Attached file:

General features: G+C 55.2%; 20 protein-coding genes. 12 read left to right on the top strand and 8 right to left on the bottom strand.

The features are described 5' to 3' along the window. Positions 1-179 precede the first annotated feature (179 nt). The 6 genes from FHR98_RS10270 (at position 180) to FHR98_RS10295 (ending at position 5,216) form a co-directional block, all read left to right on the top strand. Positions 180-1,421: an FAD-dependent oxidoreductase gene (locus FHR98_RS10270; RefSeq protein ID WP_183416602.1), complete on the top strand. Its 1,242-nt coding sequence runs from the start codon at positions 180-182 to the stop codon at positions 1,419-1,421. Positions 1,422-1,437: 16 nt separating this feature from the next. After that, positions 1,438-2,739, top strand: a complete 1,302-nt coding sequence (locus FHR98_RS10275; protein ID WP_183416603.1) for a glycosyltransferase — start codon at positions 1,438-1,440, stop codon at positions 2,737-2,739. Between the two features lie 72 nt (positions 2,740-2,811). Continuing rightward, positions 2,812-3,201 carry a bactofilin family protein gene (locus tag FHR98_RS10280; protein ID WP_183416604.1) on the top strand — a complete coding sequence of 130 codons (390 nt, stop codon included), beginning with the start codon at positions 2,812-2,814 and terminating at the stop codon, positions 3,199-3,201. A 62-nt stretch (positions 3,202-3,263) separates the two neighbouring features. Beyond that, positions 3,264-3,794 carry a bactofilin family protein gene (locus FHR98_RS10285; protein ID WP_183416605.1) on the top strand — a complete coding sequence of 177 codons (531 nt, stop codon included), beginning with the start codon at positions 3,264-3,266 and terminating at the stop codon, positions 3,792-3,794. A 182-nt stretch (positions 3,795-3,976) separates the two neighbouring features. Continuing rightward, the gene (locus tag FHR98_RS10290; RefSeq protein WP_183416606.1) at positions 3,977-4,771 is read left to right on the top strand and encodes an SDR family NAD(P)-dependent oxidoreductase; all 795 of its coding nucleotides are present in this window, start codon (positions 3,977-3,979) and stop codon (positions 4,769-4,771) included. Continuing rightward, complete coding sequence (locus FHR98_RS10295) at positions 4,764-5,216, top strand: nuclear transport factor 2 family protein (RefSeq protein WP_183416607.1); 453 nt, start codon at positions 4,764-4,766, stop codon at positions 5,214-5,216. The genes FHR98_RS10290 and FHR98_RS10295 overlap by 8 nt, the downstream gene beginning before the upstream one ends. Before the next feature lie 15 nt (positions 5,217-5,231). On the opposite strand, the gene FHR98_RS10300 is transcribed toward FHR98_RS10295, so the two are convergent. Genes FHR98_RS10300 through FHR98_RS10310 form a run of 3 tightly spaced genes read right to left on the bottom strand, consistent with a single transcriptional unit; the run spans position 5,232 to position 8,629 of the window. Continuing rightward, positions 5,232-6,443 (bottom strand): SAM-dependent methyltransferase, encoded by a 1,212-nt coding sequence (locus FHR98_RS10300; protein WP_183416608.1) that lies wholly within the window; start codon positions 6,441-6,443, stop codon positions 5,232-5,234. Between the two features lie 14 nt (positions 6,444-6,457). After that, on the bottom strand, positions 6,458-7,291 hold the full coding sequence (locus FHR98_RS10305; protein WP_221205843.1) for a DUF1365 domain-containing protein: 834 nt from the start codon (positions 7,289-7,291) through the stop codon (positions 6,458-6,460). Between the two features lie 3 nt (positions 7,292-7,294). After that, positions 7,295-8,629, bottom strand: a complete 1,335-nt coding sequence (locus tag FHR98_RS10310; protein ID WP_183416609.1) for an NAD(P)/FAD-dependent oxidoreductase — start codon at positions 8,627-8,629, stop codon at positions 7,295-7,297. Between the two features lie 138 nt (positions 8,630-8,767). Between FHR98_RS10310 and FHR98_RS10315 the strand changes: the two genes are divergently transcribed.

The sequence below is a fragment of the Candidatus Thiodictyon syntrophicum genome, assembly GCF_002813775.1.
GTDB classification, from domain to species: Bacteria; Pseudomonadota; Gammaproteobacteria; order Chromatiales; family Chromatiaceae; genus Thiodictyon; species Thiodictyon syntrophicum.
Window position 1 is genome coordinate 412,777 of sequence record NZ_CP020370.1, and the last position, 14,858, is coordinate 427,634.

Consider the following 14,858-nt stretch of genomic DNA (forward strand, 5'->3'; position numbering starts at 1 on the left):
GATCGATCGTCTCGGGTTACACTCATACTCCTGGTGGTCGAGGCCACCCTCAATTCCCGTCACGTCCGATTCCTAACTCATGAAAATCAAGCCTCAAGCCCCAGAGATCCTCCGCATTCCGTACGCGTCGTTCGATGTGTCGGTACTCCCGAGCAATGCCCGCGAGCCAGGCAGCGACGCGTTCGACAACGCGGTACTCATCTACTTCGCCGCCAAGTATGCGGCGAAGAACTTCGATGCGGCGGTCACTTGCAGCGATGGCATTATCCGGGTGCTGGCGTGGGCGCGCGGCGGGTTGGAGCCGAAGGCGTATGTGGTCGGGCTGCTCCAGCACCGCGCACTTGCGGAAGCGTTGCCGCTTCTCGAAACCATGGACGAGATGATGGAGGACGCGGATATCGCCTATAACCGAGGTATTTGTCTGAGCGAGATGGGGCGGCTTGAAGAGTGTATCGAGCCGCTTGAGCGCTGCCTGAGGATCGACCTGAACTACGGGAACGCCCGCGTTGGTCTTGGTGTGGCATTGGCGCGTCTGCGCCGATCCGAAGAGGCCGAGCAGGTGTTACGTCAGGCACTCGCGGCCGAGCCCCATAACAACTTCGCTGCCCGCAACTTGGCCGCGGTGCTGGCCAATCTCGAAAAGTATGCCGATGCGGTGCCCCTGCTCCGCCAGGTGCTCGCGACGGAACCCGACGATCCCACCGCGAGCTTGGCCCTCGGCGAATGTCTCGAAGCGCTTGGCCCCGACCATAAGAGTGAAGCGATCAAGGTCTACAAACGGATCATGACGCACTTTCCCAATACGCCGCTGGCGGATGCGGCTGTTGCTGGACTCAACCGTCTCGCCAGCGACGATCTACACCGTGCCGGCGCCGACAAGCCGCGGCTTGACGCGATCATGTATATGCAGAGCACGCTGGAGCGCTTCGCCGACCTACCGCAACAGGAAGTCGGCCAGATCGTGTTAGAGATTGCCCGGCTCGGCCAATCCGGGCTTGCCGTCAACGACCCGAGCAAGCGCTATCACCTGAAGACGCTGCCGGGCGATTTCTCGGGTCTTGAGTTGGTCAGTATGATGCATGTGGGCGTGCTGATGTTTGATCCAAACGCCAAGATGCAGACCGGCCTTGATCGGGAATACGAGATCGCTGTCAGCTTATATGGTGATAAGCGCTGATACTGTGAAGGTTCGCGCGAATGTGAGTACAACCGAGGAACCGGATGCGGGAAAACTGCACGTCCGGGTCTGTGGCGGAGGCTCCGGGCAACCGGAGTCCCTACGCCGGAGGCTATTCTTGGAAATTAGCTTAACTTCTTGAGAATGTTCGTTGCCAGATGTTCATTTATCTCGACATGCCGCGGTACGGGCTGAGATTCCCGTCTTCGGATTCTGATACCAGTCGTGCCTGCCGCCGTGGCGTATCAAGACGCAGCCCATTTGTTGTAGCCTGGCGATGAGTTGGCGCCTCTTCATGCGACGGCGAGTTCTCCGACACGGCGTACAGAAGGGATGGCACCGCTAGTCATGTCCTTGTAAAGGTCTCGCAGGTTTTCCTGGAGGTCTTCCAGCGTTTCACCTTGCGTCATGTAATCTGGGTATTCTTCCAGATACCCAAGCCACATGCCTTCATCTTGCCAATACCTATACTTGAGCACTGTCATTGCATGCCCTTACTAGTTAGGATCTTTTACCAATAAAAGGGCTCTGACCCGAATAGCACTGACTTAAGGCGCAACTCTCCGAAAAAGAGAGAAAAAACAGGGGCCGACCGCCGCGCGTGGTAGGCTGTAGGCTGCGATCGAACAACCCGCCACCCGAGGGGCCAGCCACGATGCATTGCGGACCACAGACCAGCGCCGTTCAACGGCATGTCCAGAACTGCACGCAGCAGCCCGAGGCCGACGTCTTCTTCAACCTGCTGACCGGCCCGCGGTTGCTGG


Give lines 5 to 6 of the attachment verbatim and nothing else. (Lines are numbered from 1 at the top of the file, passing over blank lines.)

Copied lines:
Window position 1 is genome coordinate 412,777 of sequence record NZ_CP020370.1, and the last position, 14,858, is coordinate 427,634.

Consider the following 14,858-nt stretch of genomic DNA (forward strand, 5'->3'; position numbering starts at 1 on the left):